Five Digital Banking License Applicants in Singapore May have to Revisit their Business Plans, as MAS to Hold Discussions with Bidders


Five companies that had applied for a digital banking license in Singapore will now have to assess how the COVID-19 outbreak and resulting challenges will affect their ability to acquire adequate funding.

As first reported by Reuters, the applicants will also have to revisit their profitability plans, as the Monetary Authority of Singapore (MAS) begins to review their applications during the coming week (according to “three sources” familiar with the matter).

At least 21 service providers have applied for, or expressed an interest in acquiring a digital bank license in Singapore.

The Coronavirus crisis could potentially change business plans of financial service providers.

According to sources, the MAS aims to work cooperatively with applicants and wants to gain a better understanding of their current situation, before it begins to shortlist candidates for digital bank licenses.

Singaporean authorities will reportedly issue up to two digital retail and three wholesale banking licenses. Potential applicants must have at least S$1.5 billion (appr. $1.1 billion) in paid-up capital in order to qualify.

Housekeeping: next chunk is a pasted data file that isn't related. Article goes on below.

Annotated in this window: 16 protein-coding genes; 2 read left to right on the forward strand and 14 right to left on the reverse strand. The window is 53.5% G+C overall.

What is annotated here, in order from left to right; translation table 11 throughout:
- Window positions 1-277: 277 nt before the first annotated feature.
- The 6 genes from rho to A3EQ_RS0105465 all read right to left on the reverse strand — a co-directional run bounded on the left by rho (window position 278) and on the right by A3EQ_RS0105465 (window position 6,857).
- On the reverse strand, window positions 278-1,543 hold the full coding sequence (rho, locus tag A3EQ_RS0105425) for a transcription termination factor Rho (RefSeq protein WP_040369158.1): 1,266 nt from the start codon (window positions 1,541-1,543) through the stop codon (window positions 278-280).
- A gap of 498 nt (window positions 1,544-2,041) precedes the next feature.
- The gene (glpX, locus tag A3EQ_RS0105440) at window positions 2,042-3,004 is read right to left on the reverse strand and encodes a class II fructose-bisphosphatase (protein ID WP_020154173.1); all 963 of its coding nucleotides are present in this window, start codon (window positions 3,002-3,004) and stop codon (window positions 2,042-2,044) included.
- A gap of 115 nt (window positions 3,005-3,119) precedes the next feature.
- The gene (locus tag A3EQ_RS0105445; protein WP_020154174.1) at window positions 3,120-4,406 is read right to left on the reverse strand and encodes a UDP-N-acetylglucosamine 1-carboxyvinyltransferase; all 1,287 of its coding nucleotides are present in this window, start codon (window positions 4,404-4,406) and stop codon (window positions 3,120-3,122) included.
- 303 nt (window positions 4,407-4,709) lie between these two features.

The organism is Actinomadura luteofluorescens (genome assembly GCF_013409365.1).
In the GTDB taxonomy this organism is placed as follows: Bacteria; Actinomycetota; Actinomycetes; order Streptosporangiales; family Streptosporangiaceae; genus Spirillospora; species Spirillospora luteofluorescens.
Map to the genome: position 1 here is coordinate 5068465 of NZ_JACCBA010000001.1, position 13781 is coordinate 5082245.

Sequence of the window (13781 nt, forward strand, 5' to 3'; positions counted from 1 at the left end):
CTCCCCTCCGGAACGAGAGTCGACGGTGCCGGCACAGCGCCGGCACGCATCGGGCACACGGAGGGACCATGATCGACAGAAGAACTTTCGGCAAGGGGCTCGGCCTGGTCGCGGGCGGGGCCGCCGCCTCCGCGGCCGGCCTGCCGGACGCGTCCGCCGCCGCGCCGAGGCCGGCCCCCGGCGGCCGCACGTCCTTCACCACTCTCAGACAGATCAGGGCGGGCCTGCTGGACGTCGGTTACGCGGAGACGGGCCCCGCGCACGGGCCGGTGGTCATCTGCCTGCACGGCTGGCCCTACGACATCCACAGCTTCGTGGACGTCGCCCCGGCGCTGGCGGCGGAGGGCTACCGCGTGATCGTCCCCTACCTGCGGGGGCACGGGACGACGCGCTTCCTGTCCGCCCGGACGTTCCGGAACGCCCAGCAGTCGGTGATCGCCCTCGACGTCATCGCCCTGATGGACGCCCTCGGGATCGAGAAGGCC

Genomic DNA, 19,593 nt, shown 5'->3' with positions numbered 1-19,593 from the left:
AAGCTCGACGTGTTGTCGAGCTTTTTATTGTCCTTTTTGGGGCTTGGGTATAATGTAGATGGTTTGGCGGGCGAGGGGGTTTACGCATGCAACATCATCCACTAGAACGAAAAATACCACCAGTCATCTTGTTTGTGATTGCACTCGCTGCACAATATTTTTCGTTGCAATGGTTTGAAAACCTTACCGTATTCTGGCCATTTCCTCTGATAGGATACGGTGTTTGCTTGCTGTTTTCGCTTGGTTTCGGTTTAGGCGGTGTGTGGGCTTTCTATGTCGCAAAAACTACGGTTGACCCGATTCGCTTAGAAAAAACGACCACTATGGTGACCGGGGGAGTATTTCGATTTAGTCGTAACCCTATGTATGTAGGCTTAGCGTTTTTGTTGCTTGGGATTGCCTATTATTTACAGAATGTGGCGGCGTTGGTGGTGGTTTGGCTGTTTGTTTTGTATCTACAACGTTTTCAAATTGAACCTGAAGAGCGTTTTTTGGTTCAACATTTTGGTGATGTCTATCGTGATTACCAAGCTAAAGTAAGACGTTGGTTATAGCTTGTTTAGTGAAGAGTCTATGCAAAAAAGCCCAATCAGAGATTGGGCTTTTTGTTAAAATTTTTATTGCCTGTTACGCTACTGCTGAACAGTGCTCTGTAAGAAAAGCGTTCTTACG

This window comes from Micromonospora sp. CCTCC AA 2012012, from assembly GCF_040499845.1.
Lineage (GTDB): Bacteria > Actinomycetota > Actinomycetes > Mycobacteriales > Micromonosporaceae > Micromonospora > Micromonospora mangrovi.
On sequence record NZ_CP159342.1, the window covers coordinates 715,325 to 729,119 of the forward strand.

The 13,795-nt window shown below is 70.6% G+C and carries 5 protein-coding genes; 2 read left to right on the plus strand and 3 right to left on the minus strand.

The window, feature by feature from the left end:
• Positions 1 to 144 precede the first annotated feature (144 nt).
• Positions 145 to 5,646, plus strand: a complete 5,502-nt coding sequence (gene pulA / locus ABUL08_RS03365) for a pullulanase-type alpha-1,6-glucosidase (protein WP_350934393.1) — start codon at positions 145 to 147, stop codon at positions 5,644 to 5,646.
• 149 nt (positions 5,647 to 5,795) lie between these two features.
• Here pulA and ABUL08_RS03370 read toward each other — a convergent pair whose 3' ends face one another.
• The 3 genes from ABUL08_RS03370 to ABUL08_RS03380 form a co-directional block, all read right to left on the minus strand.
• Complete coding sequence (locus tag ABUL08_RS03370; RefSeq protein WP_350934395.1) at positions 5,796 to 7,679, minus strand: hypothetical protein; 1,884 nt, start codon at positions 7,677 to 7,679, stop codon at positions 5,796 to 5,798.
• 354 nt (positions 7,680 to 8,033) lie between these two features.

Digital retail license applicants include local internet company Sea, which is a joint venture of ride-hailing firm Grab and Singapore Telecommunications. A group managed by gaming company Razer has also applied for a virtual bank license in the country. A firm managed by business tycoon Ron Sim has submitted an application as well.

Fintech firm MatchMove’s consortium with Singapura Finance are also listed as an applicant.

There are reportedly 14 bidders for wholesale banking licenses in Singapore.

The MAS will be closely examining funding requirements and development plans of virtual bank applicants in the country, because of the challenges associated with the pandemic (according to sources).

The MAS told Reuters that an applicant group’s ability to finance their operations is one of the main considerations that the regulator and reserve bank will take into consideration when determining their “ability to manage a prudent and sustainable digital banking business.”

The MAS added:

“This could also include relevant implications faced by applicants in view of the COVID-19 situation.”

The MAS confirmed that it will inform successful applications during the second half of 2020.

Retail digital banks may take deposits from retail and non-retail clients, however, their operations must be based in Singapore and controlled by local entities.

Fitch Ratings has said that COVID-19 could potentially discourage weaker online banks from applying for licenses.

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